“Inscribed with the finger of God,” the two stone tablets bearing the Ten Commandments have created a dramatic focus for many images of Moses descending Mount Sinai, including Rembrandt van Rijn’s 17th-century rendition of “Moses Breaking the Tables of the Law.” Here Moses holds above his head two large black slabs, one partly hiding the other. The front slab is inscribed with the last five commandments, in square Hebrew letters, according to the traditional biblical text.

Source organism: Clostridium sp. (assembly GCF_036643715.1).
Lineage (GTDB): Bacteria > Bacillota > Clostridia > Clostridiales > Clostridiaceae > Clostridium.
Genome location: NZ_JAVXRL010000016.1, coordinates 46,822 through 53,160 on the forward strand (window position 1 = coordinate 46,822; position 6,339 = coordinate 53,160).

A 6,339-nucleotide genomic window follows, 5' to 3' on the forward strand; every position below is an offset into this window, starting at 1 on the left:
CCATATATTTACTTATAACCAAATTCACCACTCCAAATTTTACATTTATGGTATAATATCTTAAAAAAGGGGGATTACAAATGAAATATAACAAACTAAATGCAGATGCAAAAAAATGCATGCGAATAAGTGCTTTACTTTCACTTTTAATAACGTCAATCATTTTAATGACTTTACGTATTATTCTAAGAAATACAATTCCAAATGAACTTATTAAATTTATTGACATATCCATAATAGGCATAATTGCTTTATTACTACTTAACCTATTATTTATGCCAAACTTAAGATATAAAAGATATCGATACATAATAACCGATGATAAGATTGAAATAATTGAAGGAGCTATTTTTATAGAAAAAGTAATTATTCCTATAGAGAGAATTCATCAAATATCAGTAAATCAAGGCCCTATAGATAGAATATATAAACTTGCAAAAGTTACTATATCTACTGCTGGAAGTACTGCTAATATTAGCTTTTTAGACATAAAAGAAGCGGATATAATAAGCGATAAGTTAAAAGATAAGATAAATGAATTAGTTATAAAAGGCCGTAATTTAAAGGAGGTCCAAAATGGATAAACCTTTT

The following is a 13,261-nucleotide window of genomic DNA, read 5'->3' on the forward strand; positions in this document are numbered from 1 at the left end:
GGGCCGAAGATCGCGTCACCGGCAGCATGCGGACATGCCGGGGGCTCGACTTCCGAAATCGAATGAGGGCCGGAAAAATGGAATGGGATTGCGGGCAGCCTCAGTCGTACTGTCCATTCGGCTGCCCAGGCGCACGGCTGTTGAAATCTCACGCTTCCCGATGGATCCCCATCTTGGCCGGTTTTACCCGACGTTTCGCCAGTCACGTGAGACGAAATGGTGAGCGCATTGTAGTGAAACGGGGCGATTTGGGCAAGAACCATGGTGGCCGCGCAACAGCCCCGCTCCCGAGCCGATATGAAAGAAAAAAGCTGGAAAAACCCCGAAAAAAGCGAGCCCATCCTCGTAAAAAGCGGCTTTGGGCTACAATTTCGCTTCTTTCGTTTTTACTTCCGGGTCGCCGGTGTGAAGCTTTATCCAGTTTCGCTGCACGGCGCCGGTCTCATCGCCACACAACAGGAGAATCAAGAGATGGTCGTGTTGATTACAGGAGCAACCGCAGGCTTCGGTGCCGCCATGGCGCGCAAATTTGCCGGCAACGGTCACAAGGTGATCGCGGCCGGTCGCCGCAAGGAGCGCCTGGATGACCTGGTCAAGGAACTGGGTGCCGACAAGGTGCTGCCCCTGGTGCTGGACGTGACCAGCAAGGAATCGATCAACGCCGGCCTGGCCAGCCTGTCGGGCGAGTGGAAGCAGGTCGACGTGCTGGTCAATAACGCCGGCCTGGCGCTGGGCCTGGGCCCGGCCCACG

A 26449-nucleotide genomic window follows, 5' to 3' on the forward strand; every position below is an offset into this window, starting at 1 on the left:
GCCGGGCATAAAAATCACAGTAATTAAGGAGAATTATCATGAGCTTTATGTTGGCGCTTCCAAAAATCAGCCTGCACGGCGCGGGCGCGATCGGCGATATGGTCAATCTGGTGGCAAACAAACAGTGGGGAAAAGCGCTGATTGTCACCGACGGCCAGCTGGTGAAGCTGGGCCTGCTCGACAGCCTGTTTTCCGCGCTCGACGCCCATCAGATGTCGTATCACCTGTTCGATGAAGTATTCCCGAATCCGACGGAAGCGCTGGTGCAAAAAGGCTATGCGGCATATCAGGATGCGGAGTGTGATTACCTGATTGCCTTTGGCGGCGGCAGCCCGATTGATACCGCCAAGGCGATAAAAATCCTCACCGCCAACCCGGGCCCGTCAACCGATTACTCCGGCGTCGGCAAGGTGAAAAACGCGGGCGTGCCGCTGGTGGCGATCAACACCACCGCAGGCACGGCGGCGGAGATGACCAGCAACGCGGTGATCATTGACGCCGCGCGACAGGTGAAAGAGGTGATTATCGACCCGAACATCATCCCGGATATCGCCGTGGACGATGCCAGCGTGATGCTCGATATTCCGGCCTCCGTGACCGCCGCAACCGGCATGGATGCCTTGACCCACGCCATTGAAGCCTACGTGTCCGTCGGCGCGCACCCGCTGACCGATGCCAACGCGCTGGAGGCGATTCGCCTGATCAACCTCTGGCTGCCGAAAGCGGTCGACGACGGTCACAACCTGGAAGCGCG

These slabs are reminiscent of engraved stone tablets, with the commandments in Hebrew, that hung in Dutch churches after the Reformation. Similar tablets were attached to the walls of British churches, but the texts were often in English. Although Rembrandt and other artists have created easily readable images, archaeological evidence suggests the tablets envisioned in the biblical text would have had a strikingly different appearance.